February 12th, 2005 · 2 Comments · Los Angeles

Last weekend, we were planning on hitting several of the fabulous art events that were happening in the LA area, most notably, the opening of THING. Then we got a last minute invitation from some friends to go up to a cabin in Big Bear, and we decided to ditch the art world and go play in the snow. There’s a whole lot of snow in the mountains this year, and it was very relaxing to watch a cute two-year-old make a snow angel and to revive our rusty card-playing skills.

I also had the unprecedented opportunity to actually experience that famed southern California brag: hit the snow and the sand in the same day. After we drove down from Big Bear, I went to San Diego to celebrate a big birthday milestone for one of my oldest friends. It was a little odd coming down the mountain with its crisp air, low temps, fog and evergreens bowing with the burden of snow, and then, only a few hours later, to stand on the tip of the Point Loma peninsula with the waves crashing below.

Dave Hickey once said that LA is the ultimate post-modern city, a perfect metaphor for a hyper-linked world. Never has that seemed more true as I jumped between such disparate locales without really traveling much at all. Most people have no choice about manipulating their climate. It’s winter weather unless you book a trip to Hawaii.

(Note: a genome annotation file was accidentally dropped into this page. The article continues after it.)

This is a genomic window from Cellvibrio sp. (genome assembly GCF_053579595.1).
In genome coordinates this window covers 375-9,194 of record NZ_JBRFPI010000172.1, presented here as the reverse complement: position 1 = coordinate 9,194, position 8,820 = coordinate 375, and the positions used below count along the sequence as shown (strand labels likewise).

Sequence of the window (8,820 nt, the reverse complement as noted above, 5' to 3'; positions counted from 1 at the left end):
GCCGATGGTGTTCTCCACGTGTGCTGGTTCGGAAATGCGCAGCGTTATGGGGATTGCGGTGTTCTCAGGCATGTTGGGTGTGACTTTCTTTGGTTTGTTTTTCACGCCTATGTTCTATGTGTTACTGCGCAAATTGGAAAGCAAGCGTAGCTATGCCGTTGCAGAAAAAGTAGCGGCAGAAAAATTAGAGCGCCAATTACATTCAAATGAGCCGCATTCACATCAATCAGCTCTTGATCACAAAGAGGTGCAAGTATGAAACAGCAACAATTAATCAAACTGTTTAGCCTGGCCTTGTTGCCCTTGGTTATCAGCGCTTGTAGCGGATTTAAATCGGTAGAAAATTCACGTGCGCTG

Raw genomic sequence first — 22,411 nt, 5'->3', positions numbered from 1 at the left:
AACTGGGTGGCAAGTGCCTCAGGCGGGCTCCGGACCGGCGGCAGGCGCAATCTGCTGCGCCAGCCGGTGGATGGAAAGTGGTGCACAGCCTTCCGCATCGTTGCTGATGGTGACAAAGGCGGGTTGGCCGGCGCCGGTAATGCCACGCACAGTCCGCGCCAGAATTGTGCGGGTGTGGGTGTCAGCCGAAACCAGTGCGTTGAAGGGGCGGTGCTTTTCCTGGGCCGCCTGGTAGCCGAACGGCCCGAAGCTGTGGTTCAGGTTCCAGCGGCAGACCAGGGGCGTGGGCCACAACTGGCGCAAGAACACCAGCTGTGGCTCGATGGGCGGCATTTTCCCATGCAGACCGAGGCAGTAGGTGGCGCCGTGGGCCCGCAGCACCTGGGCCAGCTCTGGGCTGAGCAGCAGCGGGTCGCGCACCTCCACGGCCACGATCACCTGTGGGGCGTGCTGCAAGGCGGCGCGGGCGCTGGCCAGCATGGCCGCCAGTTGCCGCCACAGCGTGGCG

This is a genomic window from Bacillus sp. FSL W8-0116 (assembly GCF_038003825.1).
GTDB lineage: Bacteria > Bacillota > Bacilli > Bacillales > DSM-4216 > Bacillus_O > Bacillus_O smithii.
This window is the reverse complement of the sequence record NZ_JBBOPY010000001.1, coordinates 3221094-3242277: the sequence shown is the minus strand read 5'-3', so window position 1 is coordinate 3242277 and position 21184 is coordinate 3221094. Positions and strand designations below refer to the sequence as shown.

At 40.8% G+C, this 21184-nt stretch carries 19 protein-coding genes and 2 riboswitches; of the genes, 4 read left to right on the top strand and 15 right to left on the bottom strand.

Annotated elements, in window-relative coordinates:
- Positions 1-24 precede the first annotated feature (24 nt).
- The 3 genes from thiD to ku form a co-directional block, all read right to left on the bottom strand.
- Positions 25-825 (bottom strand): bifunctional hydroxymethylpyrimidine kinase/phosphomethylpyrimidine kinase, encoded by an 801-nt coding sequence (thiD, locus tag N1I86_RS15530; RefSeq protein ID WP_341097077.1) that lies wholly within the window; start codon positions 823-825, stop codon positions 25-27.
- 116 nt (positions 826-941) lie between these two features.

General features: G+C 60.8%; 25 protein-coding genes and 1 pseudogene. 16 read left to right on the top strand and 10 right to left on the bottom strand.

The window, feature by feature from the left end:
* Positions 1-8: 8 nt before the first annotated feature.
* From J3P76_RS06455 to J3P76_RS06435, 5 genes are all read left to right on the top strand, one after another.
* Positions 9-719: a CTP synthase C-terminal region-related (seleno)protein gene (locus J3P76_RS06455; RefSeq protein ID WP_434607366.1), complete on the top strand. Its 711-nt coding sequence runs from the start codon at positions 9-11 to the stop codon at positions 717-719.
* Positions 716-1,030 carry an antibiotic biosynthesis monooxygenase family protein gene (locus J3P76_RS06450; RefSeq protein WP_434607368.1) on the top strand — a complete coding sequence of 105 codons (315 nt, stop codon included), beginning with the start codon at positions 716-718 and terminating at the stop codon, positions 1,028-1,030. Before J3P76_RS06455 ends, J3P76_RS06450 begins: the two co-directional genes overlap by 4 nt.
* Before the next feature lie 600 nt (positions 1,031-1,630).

On any given day, I can decide to surround myself with palm trees and succulents; with evergreens and mountains; with cold; with hot; with balmy; with high desert; with tropical sands; with a foggy cold coastline. I enjoy all the options, but there’s something unsettling about them too. It’s as if every day I stand before an infinitely varied buffet, and in order to make the most of it, I must always be thinking about how to make the best possible choice.

Category: Los Angeles

2 Comments so far ↓

  • David Seruyange

    I never read travel books when I lived in the LA area for the reasons you describe. I like the word “hyperlinked” because it is a lot of travelling without moving. It’s so many things at once.
    An offshoot, (healthy or unhealthy?), is the partial attention syndrome one gets from a place like that. The ability to change scenery/people/vibe/sound/place so easily can become agony when you’re in a place where there’s just one thing you have to accept.

  • Meg

    Exactly right! I’ve noticed how restless I can get in other cities, feeling like I’m missing something. It can be great, though, if you can relax enough to let the frenzy go and experience the freedom that can come with limitations.
    Nature, for example, is something I really miss interacting with when I’m in Los Angeles. The ocean is great, but somehow it still feels mediated, spoon-fed.
    It’s not the same as walking out your front door and stepping onto a trail that takes you hundreds of miles in either direction, where the chance of encountering another person is slim to non-existent. Ah, I miss the Katy Trail, steps away from my doorway when I lived in Columbia, MO.

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